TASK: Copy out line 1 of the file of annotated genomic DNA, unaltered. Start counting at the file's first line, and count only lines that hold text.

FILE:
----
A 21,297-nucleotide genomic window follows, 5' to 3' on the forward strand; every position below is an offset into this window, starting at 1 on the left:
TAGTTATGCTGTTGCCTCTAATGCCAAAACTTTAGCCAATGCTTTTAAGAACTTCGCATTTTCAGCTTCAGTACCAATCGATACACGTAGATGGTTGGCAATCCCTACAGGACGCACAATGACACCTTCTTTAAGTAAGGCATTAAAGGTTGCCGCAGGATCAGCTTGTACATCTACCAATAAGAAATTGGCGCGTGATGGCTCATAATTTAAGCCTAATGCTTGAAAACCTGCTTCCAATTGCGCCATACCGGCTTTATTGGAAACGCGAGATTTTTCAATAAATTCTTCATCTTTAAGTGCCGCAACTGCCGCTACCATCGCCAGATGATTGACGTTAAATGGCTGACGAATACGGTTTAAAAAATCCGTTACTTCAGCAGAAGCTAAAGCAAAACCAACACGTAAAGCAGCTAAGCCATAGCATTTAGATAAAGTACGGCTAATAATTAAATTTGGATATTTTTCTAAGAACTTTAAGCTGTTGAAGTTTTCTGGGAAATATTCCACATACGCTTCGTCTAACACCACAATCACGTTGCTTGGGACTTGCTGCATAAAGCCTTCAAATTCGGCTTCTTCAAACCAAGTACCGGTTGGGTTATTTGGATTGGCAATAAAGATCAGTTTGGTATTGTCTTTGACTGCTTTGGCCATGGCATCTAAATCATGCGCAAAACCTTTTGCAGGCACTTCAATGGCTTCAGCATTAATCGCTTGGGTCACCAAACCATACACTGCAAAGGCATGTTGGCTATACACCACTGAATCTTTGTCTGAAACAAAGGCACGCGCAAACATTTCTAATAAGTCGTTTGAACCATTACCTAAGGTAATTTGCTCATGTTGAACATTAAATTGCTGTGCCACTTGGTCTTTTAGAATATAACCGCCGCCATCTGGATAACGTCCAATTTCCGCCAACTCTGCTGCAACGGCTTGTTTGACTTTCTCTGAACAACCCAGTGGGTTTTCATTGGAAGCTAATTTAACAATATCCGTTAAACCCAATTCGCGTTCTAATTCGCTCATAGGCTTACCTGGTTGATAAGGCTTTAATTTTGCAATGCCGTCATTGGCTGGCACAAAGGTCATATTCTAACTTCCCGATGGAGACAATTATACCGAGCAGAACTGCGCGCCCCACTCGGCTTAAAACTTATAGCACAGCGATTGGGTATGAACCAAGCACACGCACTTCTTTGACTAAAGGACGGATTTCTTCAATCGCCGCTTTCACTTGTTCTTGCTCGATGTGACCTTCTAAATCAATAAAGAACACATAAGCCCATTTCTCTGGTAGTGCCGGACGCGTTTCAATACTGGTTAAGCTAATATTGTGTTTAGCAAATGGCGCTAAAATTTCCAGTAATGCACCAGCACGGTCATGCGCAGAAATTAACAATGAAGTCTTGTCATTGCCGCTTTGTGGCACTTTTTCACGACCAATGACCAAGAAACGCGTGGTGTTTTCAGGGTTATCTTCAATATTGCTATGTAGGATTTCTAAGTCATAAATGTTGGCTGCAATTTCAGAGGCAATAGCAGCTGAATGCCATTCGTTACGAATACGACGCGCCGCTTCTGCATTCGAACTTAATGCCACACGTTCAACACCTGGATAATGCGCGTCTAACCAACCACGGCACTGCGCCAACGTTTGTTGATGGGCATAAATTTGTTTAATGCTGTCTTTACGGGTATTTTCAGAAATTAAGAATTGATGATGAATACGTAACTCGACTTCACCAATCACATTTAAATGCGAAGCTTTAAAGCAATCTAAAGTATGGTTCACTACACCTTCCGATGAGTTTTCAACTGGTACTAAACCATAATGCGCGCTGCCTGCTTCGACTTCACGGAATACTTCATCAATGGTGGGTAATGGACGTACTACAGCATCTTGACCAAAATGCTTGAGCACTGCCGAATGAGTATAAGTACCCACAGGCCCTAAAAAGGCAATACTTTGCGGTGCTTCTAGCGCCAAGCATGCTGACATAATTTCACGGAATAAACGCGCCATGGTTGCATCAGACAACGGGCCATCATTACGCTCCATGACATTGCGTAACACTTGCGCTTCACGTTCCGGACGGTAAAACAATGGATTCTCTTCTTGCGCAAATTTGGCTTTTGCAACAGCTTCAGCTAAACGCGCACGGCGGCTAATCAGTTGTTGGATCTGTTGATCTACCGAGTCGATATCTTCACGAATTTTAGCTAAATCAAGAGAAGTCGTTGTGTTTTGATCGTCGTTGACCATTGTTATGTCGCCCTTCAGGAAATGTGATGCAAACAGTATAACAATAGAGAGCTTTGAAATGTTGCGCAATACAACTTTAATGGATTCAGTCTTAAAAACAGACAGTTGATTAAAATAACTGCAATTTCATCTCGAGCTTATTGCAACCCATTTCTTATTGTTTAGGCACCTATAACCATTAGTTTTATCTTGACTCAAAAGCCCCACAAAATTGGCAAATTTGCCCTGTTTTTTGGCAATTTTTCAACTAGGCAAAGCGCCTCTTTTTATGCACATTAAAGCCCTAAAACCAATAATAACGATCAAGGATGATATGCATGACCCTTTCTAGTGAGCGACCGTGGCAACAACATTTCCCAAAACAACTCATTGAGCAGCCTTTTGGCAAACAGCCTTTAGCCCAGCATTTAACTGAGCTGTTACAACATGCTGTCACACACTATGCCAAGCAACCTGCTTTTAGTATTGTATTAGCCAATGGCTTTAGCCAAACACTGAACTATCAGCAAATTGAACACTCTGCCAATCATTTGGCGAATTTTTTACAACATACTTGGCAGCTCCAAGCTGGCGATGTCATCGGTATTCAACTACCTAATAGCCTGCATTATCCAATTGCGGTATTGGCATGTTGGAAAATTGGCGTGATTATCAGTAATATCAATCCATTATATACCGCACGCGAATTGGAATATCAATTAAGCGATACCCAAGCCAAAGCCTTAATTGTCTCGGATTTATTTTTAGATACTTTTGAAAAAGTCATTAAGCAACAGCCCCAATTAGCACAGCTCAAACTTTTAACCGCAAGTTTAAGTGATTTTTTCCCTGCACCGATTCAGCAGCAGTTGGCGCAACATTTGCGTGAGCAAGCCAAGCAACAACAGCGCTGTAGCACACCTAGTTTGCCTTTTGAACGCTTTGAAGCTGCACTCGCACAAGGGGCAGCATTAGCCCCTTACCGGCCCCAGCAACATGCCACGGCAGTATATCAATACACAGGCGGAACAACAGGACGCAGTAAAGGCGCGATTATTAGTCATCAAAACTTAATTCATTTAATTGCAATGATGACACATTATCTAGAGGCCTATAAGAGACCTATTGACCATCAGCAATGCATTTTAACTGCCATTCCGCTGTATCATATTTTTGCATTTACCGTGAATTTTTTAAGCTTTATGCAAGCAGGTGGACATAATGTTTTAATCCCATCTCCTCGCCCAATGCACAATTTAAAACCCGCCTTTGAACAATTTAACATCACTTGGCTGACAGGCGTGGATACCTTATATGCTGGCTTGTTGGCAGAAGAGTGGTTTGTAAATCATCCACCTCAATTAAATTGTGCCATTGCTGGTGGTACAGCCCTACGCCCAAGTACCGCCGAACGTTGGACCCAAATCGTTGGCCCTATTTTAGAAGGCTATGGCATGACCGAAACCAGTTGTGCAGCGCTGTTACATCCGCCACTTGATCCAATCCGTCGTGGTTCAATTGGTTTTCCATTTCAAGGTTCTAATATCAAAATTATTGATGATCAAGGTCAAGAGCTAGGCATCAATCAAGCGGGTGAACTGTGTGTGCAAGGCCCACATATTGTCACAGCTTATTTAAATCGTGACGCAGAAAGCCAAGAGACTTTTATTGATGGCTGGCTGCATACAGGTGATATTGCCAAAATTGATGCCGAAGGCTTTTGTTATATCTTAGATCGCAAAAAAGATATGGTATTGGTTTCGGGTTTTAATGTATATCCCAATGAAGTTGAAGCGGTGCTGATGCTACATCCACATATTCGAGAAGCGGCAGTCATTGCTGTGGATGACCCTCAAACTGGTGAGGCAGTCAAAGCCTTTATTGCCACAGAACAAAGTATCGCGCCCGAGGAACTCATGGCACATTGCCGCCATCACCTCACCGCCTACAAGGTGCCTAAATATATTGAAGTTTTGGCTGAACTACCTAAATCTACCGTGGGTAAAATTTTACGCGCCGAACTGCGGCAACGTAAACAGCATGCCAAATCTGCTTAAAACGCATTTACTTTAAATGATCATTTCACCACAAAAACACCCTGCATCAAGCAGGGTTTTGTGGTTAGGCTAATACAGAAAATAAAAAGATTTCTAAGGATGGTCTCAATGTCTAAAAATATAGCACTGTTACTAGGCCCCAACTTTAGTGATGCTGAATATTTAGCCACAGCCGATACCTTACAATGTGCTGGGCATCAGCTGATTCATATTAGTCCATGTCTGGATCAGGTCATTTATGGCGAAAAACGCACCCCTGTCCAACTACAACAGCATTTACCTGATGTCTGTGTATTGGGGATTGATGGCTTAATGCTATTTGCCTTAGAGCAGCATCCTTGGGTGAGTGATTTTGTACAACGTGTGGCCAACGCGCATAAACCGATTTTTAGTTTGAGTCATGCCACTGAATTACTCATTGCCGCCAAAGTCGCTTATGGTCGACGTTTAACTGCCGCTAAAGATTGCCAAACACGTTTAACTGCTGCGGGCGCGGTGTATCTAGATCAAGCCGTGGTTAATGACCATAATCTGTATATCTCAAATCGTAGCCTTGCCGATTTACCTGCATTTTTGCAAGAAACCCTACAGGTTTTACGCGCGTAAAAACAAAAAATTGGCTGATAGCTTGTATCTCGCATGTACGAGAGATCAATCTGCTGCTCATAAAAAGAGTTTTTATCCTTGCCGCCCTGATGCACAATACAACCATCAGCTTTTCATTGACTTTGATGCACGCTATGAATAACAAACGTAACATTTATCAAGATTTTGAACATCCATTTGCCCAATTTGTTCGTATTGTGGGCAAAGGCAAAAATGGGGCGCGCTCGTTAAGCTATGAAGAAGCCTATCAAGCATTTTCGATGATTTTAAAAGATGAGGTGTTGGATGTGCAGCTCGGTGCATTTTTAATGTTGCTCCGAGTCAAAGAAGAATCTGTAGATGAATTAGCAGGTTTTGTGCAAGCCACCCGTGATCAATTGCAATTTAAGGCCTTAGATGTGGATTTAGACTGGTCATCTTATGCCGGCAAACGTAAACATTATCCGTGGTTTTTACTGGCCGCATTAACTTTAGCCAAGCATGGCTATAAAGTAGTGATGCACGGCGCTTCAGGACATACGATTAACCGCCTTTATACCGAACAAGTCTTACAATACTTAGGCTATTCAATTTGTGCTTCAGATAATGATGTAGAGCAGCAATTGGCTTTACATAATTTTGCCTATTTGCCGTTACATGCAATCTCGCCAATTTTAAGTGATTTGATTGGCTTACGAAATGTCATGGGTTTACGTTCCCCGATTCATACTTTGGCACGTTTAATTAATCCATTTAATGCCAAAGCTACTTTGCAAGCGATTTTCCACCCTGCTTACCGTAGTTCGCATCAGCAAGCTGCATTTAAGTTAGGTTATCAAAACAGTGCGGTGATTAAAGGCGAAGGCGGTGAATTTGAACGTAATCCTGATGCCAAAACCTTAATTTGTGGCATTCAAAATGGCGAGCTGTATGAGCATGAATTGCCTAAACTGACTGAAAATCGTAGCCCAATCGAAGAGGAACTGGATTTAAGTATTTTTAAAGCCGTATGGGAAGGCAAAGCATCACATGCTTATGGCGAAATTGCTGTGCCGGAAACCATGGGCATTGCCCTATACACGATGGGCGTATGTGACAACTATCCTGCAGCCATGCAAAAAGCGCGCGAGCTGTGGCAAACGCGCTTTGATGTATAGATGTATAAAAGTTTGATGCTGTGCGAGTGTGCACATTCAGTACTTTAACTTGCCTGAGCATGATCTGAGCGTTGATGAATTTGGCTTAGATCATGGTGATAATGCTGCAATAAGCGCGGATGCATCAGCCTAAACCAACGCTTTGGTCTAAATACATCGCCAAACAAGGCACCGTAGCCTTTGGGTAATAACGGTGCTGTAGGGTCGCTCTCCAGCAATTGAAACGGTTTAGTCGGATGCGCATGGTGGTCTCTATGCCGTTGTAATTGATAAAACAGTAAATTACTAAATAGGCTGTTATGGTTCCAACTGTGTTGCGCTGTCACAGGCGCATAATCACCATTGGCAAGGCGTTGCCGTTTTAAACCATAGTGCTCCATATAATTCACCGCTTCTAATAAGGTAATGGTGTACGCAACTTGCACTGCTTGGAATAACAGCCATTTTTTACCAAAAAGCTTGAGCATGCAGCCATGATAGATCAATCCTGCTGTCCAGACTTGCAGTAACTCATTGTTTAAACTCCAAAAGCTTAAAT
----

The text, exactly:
A 21,297-nucleotide genomic window follows, 5' to 3' on the forward strand; every position below is an offset into this window, starting at 1 on the left: